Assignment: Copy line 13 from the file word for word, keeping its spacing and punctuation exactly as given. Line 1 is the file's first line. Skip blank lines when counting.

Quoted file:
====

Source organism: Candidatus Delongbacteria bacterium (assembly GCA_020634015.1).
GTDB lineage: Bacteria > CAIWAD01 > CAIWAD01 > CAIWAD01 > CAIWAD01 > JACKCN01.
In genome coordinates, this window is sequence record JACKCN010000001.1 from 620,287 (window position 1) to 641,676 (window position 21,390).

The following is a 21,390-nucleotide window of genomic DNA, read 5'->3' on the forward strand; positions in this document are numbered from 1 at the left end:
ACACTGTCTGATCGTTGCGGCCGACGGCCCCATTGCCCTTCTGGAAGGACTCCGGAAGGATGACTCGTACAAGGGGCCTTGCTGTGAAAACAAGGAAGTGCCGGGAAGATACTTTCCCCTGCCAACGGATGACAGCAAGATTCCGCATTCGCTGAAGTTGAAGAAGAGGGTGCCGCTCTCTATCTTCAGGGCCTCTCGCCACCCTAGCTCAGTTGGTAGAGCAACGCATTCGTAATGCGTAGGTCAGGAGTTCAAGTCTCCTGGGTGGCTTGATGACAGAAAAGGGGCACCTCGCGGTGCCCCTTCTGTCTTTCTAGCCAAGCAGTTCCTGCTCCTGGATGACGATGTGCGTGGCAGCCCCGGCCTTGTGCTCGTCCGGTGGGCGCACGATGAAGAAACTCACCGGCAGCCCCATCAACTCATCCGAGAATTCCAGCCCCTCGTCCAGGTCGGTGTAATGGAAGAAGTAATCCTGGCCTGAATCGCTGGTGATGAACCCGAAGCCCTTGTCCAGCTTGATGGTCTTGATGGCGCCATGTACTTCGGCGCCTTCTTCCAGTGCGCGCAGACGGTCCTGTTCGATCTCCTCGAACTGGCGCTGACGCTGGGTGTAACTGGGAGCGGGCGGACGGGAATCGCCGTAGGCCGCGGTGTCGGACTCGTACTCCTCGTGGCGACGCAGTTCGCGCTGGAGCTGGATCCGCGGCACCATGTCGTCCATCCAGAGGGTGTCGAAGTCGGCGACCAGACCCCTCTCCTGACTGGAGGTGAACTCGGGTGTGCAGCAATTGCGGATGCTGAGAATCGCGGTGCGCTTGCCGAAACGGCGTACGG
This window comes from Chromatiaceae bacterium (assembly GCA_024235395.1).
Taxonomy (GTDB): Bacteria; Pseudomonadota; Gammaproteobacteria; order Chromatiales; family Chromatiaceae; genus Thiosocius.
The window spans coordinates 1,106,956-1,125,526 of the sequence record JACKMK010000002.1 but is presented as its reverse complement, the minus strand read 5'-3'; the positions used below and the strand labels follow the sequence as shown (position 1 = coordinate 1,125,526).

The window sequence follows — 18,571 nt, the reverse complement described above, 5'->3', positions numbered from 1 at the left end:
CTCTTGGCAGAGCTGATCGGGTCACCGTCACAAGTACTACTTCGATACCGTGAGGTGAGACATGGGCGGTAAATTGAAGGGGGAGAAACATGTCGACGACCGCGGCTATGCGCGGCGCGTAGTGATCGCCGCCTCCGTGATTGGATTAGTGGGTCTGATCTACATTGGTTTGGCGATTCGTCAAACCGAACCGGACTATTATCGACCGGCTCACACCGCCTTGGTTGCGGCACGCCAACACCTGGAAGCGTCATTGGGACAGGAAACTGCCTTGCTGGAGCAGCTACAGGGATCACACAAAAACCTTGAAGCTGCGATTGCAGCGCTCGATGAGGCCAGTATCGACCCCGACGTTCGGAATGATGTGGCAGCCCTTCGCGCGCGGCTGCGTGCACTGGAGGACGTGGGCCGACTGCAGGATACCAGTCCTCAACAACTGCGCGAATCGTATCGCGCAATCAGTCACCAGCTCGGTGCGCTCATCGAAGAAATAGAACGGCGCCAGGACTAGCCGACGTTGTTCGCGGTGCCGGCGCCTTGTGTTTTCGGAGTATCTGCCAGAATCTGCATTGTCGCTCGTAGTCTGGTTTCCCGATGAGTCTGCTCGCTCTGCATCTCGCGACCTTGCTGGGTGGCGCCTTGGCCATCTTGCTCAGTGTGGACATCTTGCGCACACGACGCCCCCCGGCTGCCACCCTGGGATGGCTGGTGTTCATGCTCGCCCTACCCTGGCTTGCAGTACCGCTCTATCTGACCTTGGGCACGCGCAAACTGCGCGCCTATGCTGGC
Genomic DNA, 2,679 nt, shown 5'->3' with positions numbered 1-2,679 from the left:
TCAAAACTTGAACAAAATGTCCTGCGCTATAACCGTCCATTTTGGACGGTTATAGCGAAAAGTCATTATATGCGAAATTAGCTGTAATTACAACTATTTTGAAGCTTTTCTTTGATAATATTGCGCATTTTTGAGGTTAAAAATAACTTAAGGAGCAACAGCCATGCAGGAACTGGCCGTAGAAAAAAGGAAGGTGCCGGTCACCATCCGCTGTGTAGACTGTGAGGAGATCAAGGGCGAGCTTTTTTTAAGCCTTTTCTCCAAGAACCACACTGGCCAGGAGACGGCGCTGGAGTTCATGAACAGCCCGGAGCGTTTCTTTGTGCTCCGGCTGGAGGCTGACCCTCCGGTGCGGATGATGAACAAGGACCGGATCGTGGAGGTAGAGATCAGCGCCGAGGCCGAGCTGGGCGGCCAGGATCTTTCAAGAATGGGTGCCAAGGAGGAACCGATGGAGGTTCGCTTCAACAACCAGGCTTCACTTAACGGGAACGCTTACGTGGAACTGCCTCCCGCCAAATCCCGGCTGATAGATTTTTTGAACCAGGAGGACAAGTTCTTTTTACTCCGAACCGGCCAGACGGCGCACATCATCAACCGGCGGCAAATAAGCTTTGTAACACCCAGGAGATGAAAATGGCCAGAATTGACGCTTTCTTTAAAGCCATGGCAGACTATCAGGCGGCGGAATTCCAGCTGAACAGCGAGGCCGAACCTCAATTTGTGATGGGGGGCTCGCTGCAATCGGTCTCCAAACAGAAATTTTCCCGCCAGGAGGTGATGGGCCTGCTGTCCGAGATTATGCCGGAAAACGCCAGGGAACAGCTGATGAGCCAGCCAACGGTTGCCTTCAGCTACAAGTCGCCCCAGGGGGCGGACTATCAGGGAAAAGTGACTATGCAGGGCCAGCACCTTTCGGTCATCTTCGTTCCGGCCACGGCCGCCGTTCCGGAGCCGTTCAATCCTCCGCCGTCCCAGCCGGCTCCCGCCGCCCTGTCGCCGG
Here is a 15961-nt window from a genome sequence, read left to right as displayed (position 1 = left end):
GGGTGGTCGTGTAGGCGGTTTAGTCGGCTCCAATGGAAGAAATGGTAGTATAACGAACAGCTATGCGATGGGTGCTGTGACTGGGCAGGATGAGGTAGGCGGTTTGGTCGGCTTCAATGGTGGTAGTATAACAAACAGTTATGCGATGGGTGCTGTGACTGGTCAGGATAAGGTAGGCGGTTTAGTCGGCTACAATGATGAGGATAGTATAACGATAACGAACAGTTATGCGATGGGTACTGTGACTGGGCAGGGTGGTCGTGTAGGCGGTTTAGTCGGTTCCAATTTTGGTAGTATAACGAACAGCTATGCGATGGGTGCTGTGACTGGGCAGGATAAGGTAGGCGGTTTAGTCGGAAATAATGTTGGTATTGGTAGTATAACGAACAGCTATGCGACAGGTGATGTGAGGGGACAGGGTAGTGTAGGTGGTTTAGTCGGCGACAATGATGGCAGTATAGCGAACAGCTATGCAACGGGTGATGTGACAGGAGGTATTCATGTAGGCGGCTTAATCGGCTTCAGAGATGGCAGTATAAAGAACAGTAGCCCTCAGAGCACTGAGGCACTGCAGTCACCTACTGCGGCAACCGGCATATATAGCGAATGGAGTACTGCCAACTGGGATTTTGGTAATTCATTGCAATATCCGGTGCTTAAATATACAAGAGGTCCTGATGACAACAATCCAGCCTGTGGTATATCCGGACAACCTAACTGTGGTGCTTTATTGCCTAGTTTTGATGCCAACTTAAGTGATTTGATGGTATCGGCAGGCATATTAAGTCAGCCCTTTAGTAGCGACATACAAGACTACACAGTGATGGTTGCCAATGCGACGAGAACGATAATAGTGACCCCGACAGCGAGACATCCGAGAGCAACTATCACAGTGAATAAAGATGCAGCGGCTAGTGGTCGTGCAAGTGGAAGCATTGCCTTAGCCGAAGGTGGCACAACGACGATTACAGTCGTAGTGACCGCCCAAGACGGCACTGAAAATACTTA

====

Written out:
Here is a 15961-nt window from a genome sequence, read left to right as displayed (position 1 = left end):